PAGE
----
06/05/2009 - Articles

A Higher Blood Calcium Minimizes Stroke

By: Robert W. Griffith, MD

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Lower serum calcium on admission to hospital for an ischemic stroke is predictive of a larger volume of damaged brain tissue than that seen in people with a higher serum calcium. This may have implications for managing people at risk of having a stroke.

Summary

Higher serum calcium levels on admission of patients with an ischemic stroke are linked with smaller volumes of dead brain tissue, suggesting that serum calcium may serve as a prognosticator for stroke severity.

Introduction

Ischemic stroke is the most common type of stroke - accounting for almost 80% - and is caused by a clot or some other blockage of a blood vessel supplying the brain. The remaining 20% of strokes are hemorrhagic strokes, caused by a burst blood vessel. Previous studies have suggested that higher serum calcium levels at admission are associated with better clinical outcomes after ischemic stroke. To analyze this finding further, with the hope of providing more information on the pathology, a Canadian study was done to determine the size (or rather, volume) of the infarcted (dead) tissue in ischemic stroke, in relation to the serum calcium level at the time. The findings are reported in the Archives of Neurology , and summarized here.

What was done

Consecutive admissions to hospital of ischemic stroke patients provided the data for analyses; there were 322 patients in all, but some were excluded because 24 hours had elapsed between the onset of symptoms and admission, or there were no serum calcium or MRI imaging results. This left 173 patients in the study for full analysis.

Diffusion-weighted magnetic resonance imaging (DWI) was used to determine the volume of the infarcted tissue. Diffusion-weighted imaging measures the diffusion of water molecules in tissues; nerve cell death offers a barrier to water diffusion, so that the area of cell death can be clearly depicted.

Serum total calcium was determined on admission. The patients were classified into 4 groups (called quartiles) depending on their serum calcium levels, and the volumes of the infarcts compared for each quartile.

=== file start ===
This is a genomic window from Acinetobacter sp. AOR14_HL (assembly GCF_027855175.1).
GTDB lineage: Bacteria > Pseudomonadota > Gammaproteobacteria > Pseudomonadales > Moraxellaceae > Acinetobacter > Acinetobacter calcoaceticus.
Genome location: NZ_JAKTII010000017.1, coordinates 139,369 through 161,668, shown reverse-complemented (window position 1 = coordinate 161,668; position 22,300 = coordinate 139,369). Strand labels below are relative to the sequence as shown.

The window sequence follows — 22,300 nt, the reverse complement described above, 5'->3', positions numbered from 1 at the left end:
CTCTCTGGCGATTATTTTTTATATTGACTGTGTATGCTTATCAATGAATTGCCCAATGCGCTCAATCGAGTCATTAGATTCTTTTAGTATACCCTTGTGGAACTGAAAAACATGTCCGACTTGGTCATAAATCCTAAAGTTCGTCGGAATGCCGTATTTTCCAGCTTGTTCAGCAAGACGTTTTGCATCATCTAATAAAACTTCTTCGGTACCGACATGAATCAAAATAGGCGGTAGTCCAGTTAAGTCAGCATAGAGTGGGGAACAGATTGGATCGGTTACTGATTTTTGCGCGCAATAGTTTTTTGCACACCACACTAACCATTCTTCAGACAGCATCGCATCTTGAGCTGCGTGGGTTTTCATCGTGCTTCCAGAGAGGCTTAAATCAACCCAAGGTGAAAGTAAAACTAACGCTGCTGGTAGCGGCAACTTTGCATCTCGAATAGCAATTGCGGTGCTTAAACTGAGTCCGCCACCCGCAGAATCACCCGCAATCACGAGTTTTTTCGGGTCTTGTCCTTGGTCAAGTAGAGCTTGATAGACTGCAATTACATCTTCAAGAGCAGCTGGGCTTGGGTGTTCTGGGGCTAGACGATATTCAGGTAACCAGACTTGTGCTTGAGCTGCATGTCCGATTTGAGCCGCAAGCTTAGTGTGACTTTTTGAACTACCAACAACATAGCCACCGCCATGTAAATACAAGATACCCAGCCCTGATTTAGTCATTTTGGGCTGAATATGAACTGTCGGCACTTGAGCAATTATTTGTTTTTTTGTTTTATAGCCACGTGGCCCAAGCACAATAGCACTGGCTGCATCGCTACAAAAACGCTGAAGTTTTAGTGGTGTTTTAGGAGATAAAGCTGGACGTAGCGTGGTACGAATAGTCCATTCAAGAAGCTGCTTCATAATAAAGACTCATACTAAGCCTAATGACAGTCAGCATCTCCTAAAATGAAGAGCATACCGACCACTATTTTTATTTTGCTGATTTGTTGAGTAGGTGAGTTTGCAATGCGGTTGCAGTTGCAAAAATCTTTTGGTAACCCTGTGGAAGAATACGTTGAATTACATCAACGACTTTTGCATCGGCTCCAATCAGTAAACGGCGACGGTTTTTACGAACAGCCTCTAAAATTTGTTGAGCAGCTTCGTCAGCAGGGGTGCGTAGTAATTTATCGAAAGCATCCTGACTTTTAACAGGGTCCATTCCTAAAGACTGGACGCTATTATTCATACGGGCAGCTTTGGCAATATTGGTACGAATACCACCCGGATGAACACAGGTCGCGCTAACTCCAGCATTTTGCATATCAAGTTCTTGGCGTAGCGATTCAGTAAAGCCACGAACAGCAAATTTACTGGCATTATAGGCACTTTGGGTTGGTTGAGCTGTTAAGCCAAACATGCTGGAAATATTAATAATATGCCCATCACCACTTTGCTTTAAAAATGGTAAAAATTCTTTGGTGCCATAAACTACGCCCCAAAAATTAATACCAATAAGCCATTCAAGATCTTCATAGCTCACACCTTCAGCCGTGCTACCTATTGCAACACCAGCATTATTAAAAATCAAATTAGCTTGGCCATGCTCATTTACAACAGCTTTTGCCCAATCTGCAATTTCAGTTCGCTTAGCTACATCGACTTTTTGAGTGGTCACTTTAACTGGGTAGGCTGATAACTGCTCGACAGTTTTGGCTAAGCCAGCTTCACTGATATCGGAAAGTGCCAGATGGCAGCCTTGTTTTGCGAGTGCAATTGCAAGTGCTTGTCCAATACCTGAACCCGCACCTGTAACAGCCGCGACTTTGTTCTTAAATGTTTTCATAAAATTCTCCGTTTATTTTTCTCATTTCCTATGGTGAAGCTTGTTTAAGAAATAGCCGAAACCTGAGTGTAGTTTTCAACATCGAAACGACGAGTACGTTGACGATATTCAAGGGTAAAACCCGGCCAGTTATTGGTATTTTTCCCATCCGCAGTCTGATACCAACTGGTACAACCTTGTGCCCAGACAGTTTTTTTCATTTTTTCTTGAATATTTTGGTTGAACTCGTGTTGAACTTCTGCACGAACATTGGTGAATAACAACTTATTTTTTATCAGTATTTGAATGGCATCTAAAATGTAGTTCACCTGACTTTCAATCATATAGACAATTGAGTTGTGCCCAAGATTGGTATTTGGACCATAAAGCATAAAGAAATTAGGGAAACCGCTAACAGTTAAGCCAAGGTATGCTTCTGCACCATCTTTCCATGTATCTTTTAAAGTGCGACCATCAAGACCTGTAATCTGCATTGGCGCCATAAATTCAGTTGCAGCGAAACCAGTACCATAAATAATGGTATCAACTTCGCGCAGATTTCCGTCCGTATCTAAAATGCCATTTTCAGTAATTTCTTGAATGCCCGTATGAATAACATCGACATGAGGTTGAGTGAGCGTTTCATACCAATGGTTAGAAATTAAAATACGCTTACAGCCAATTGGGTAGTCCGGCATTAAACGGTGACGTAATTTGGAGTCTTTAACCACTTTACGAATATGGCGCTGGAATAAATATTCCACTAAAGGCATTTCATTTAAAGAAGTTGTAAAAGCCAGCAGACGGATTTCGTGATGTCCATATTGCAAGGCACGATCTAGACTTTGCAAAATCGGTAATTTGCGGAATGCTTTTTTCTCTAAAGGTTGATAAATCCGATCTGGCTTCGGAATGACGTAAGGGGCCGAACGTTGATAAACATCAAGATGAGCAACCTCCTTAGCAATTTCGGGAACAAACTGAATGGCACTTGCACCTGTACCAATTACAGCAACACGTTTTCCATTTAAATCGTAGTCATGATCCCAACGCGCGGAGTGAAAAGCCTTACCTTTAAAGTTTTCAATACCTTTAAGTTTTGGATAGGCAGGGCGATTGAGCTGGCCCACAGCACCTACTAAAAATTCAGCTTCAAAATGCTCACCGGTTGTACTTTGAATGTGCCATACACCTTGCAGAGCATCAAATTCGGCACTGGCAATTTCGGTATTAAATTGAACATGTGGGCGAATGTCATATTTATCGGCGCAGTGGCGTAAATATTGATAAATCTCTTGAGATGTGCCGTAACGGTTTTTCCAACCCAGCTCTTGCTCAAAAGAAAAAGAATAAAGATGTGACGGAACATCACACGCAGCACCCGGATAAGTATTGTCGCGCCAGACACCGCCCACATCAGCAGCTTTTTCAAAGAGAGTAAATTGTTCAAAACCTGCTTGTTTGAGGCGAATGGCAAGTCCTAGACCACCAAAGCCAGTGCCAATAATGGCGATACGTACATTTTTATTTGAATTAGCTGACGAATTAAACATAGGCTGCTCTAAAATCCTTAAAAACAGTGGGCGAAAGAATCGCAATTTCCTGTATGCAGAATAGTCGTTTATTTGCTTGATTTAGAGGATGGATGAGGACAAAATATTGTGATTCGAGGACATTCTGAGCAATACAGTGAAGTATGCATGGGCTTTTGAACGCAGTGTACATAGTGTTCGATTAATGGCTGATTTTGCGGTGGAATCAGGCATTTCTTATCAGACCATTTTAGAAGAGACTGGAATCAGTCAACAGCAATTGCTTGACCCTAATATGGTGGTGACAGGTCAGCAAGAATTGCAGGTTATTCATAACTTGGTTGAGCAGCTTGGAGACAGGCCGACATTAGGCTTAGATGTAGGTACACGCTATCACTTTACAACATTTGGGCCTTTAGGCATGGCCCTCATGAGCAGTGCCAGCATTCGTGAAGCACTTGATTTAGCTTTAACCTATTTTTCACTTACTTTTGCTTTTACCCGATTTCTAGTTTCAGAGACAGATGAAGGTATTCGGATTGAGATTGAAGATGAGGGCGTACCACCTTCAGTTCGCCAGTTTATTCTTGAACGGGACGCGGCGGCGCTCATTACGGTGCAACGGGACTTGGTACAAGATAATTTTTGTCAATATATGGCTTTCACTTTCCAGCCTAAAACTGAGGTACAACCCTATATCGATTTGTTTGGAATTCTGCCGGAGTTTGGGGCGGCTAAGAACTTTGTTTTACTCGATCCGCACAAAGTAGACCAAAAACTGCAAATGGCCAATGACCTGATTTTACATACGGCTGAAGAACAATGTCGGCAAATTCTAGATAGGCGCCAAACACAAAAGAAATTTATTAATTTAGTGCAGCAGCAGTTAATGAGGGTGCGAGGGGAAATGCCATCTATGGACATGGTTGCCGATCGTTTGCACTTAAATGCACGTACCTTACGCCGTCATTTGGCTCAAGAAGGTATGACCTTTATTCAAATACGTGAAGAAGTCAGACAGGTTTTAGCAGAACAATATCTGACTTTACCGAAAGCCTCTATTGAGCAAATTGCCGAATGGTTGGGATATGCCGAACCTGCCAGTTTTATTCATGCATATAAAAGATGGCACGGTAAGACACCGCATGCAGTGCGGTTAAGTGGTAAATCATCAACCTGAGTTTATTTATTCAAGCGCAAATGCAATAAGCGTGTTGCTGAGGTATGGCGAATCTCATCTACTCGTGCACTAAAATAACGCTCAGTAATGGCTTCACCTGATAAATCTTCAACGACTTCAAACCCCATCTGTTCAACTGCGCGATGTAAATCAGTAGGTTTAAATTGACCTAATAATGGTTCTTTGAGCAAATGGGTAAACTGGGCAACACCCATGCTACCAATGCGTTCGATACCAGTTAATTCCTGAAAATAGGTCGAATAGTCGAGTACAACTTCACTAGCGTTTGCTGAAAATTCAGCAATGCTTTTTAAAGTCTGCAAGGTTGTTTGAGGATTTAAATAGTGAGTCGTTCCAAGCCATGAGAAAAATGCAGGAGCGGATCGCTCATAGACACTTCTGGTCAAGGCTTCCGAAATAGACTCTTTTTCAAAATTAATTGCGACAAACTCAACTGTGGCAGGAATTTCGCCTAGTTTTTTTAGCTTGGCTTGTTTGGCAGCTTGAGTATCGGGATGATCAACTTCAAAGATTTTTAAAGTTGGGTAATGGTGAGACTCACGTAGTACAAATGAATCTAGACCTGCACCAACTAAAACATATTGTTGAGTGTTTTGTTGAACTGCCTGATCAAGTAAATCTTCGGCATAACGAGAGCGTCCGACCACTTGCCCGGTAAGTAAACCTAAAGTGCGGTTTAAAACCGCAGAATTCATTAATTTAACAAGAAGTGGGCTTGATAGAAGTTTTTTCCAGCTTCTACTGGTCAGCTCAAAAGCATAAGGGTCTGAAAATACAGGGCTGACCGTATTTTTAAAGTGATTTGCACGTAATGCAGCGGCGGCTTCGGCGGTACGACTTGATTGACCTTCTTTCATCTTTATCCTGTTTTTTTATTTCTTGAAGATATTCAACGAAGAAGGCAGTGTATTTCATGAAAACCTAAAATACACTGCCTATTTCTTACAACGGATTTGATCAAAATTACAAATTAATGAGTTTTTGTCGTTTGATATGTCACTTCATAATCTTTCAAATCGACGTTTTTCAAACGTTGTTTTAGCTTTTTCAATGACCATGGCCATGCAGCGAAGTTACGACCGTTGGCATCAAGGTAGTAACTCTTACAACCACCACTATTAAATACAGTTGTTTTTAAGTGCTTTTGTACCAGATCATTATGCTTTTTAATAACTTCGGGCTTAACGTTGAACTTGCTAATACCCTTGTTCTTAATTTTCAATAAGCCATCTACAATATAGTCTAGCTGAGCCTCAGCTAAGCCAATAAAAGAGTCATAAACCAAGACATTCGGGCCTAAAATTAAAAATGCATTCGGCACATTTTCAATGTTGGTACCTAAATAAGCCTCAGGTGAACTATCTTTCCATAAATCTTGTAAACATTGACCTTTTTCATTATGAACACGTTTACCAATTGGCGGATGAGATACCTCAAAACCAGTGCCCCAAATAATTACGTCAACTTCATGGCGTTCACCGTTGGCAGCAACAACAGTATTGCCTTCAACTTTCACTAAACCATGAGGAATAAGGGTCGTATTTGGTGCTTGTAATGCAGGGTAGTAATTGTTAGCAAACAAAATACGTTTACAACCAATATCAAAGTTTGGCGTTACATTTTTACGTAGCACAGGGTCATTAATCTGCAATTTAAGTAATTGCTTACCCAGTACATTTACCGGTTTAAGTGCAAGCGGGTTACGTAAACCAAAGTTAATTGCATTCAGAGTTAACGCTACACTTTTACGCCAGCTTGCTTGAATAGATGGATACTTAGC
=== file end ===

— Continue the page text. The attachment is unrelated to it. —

What was found

The average age of the patients was 70 years; 58% of them were women, and 66% were white, 13% Asian, 12% black, and 8% Hispanic. The serum calcium levels were obtained, on average, 10 hours after the onset of symptoms. MRIs were done, on average, 8 hours after symptom onset.

The four quartiles for calcium levels were: below 8.7 mg/dL, 8.7 to 8.9 mg/dL, 9.0 to 9.3 mg/dL, and above 9.3 mg/dL. The first analysis showed that the median infarct volumes for the 4 quartiles of calcium levels (lowest to highest) were 9.42, 2.11, 1.03, and 3.68 mL. (The 'median' value is the number separating the upper half of a sample from the lower half.) Although the volume in the lowest quartile was significantly greater from a statistical viewpoint than the other three, there wasn't a clear-cut 'dose-dependent' relationship. However, adjustments were made for average differences in age, stroke subtype, previous stroke, a history of diabetes, statin use, or atrial fibrillation, and blood pressure. This resulted in a 'smoothing' of the volume/calcium relationship: 8.9, 5.8, 4.5, and 3.8 mL for the 4 quartiles (lowest to highest), respectively. Again, the volume in the lowest calcium quartile was significantly greater than the other three quartile volumes.

Conclusions

This study shows that higher serum calcium levels at admission for patients with an ischemic stroke are linked with smaller volumes of dead brain tissue. This suggests that serum calcium may serve as a prognosticator for stroke severity. The authors of the study go even further. They suggest that serum calcium levels above a certain level may be a therapeutic target in patients at risk of an ischemic stroke.

Laboratory studies have shown that there is a rise in calcium in the brain cells in ischemia, which is accompanied by a decrease in the calcium levels in the tissue fluid outside the cells. It might be predicted, therefore, that raising serum calcium levels (and hence the tissue fluid calcium levels) might have a neuroprotective effect. This seems to work in rats fed a diet high in calcium, which had a decreased lesion volume after experimentally-induced ischemic stroke.

The next step is to see if raising the serum calcium levels in people at risk of ischemic stroke will minimize the effects of a stroke, if they have one...

Source

Association of higher serum calcium levels with smaller infarct volumes in acute ischemic stroke. BH. Buck, DS. Liebeskind, JL. Saver,  et al. , Arch Neurol , 2007, vol. 64, pp. 1287 --1291

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Created on: 11/08/2007
Reviewed on: 06/05/2009

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